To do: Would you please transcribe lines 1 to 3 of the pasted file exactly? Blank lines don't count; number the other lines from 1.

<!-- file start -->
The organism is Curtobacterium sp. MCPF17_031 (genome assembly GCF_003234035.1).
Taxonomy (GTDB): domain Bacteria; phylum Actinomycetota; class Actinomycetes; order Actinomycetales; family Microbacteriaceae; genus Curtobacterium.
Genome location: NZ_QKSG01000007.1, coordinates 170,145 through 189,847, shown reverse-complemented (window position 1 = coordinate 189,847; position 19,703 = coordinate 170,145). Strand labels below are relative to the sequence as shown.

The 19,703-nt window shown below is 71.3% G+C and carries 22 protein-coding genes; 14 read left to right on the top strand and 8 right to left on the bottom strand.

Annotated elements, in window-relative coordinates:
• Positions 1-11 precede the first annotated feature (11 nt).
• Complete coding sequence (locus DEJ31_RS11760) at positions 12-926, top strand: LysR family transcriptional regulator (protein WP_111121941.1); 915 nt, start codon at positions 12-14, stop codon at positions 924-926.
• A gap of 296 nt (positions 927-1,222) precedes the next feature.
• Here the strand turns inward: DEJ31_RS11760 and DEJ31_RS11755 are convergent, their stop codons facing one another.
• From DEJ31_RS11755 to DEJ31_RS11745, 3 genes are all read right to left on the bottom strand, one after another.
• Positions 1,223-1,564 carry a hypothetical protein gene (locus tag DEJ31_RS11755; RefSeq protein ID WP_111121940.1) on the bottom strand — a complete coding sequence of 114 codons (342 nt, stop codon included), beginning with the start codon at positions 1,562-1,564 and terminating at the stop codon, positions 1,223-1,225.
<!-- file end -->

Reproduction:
The organism is Curtobacterium sp. MCPF17_031 (genome assembly GCF_003234035.1).
Taxonomy (GTDB): domain Bacteria; phylum Actinomycetota; class Actinomycetes; order Actinomycetales; family Microbacteriaceae; genus Curtobacterium.
Genome location: NZ_QKSG01000007.1, coordinates 170,145 through 189,847, shown reverse-complemented (window position 1 = coordinate 189,847; position 19,703 = coordinate 170,145). Strand labels below are relative to the sequence as shown.